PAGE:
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Core dumps on CentOS 7

dacav

-

2017/10/17

I started by seeking on the Internet about this, I found out a lot of pointers to http://www.kibinlabs.com/re-enabling-core-dumps-redhat-7/ which is not available (at least for the moment). I had to figure out in other ways.

First off, the "non-systemd" way of having this is:

In Systemd the rules are somewhat different:

Security implications of fs.suid_dumpable=2

This is a value which is suggested around the web as a magic, without mentioning the security risks associated to it.

To begin with, what does 2 mean? Quoting [https://www.kernel.org/doc/Documentation/sysctl/fs.txt][kern]

suid_dumpable:

This value can be used to query and set the core dump mode for setuid
or otherwise protected/tainted binaries. The modes are

0 - (default) - traditional behaviour. Any process which has changed
    privilege levels or is execute only will not be dumped.
1 - (debug) - all processes dump core when possible. The core dump is
    owned by the current user and no security is applied. This is
    intended for system debugging situations only. Ptrace is unchecked.
    This is insecure as it allows regular users to examine the memory
    contents of privileged processes.
2 - (suidsafe) - any binary which normally would not be dumped is dumped
    anyway, but only if the "core_pattern" kernel sysctl is set to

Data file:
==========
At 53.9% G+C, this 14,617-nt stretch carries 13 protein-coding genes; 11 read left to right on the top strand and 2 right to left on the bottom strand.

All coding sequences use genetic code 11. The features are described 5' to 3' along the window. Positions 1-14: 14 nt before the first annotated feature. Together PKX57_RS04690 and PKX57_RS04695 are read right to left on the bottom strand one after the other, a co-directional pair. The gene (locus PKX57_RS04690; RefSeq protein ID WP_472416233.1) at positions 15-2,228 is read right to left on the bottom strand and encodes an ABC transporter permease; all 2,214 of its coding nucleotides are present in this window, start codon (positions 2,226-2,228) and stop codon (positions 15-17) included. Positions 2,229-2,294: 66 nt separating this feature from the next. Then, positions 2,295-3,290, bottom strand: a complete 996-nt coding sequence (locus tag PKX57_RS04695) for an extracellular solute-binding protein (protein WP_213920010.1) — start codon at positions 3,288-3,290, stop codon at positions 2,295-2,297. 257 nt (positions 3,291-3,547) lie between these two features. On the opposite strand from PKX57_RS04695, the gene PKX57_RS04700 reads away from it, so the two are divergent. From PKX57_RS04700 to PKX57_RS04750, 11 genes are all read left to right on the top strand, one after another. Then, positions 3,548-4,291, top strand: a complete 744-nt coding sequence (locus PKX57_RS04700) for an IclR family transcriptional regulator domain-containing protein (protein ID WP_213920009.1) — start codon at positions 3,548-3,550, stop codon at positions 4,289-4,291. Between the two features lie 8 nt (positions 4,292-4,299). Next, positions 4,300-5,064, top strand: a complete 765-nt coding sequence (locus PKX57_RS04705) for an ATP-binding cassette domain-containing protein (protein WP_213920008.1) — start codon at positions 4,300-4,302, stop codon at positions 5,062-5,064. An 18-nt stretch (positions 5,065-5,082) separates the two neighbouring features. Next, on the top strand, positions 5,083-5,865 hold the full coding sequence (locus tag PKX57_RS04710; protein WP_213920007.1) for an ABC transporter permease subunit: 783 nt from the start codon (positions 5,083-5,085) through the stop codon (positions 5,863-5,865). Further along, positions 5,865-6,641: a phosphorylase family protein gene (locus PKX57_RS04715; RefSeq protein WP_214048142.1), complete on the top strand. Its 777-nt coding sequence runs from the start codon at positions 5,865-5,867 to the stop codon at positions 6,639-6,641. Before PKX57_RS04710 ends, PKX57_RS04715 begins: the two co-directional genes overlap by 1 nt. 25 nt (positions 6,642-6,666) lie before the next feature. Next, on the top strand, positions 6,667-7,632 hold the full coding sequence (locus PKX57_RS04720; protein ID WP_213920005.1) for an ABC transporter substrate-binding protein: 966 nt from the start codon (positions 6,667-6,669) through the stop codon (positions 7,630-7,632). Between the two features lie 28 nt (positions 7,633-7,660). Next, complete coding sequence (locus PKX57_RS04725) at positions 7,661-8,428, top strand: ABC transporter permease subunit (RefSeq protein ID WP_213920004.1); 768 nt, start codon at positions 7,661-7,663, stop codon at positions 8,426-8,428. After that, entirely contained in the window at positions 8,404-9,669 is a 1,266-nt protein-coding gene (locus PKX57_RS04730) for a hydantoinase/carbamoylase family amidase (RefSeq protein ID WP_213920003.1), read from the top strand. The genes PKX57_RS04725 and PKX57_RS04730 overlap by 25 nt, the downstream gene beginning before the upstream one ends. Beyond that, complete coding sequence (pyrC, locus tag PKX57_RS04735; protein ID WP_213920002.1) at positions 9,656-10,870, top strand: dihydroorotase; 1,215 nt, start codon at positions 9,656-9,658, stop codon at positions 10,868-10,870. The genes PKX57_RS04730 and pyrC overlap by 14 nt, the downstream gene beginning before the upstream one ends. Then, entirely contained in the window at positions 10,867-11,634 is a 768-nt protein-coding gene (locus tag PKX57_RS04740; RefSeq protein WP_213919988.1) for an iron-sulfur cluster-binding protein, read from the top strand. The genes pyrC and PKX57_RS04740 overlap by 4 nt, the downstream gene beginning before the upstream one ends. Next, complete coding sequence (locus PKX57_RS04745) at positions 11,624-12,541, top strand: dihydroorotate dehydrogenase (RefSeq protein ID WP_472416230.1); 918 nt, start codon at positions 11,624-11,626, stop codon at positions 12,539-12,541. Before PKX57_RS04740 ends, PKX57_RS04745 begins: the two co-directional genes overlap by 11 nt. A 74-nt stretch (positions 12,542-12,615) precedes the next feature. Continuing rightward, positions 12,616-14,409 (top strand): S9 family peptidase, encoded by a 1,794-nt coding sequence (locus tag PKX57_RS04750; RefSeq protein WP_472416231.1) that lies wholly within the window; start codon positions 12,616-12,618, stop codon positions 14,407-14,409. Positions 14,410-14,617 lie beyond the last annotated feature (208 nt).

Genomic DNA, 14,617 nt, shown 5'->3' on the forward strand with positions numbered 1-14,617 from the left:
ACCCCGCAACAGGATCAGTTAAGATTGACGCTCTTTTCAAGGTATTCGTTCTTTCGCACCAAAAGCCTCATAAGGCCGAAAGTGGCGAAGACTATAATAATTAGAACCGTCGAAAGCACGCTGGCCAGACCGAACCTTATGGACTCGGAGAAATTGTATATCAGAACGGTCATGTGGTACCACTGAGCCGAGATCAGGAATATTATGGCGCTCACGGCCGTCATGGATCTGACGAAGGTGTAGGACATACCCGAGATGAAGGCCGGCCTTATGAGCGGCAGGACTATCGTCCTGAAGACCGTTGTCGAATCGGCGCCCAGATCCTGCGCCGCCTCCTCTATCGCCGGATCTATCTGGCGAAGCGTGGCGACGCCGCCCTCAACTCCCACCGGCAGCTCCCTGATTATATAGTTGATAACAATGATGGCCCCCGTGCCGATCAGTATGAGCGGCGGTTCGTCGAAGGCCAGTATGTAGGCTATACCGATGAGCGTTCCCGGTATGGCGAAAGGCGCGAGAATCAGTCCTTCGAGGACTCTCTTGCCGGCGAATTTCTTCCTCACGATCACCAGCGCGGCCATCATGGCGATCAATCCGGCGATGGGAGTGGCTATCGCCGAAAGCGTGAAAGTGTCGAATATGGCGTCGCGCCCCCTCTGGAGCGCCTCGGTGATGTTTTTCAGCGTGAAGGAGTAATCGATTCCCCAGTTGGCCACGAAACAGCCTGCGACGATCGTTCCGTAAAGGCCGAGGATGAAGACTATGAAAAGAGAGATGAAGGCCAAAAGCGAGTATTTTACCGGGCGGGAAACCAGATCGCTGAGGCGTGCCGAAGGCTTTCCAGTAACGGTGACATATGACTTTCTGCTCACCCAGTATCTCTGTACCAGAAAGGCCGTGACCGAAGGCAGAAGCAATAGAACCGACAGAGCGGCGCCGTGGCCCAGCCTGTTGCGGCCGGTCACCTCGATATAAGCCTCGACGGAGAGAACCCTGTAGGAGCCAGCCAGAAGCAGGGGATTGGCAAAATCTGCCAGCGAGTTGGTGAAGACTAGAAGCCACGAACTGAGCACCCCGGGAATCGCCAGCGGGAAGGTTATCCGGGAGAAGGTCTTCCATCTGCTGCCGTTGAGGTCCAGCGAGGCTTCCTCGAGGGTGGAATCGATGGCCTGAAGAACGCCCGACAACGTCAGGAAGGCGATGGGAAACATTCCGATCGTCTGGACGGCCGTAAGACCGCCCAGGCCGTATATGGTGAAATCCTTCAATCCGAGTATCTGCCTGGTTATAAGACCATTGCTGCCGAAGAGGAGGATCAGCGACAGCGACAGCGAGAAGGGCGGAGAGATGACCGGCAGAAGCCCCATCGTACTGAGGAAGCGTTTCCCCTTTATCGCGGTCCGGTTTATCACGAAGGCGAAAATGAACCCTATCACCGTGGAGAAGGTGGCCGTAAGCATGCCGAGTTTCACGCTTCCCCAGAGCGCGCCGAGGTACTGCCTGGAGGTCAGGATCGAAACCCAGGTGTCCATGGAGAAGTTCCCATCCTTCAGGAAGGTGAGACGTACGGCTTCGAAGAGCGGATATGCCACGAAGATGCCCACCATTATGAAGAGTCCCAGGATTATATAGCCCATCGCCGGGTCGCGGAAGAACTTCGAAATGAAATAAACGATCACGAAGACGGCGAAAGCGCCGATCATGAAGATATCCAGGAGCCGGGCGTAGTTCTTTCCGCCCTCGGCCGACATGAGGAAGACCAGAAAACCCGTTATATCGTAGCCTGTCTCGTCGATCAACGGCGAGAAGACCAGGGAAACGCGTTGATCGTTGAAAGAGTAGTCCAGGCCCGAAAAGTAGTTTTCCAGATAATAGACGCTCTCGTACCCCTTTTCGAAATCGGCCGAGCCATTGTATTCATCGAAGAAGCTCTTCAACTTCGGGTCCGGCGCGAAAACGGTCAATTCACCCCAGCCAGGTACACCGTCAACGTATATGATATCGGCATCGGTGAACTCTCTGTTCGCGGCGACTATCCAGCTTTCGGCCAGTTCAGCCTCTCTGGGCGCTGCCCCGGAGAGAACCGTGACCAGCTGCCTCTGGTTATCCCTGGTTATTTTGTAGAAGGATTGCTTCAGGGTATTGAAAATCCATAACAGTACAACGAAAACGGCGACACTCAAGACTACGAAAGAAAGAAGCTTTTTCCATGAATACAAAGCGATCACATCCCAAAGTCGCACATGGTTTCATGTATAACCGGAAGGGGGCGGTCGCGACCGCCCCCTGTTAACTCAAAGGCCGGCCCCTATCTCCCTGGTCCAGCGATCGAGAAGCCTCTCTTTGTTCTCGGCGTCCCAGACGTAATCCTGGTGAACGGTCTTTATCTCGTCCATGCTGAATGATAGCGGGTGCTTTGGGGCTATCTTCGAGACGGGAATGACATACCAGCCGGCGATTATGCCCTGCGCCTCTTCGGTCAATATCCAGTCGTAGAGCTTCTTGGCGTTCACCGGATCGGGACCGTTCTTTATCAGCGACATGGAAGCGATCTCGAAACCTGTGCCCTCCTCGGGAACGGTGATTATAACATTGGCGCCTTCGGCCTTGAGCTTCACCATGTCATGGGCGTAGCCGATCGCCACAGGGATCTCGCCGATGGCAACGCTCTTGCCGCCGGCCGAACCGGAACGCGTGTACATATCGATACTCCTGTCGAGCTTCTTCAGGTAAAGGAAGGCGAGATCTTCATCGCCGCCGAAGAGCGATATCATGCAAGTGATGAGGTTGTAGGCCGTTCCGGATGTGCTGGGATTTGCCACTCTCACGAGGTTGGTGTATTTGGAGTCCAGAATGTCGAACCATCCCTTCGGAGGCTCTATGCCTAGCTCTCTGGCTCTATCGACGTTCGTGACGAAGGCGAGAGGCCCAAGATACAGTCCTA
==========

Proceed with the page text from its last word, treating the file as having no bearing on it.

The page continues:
either a pipe handler or a fully qualified path. (For more details
    on this limitation, see CVE-2006-2451.) This mode is appropriate
    when administrators are attempting to debug problems in a normal
    environment, and either have a core dump pipe handler that knows
    to treat privileged core dumps with care, or specific directory
    defined for catching core dumps. If a core dump happens without
    a pipe handler or fully qualifid path, a message will be emitted
    to syslog warning about the lack of a correct setting.

And why is it a risk? CVE-2006-2451 as mentioned in the kernel documentation.

Another interesting point, quoting https://serverfault.com/questions/56800/on-redhat-what-does-kernel-suid-dumpable-1-mean#56818:

So the idea is, if there are core dumps and a regular user can read them, they might find out privileged information. If the program is dumped well it had privileged information in memory, and the user can read the dump, they might find out that privileged information.

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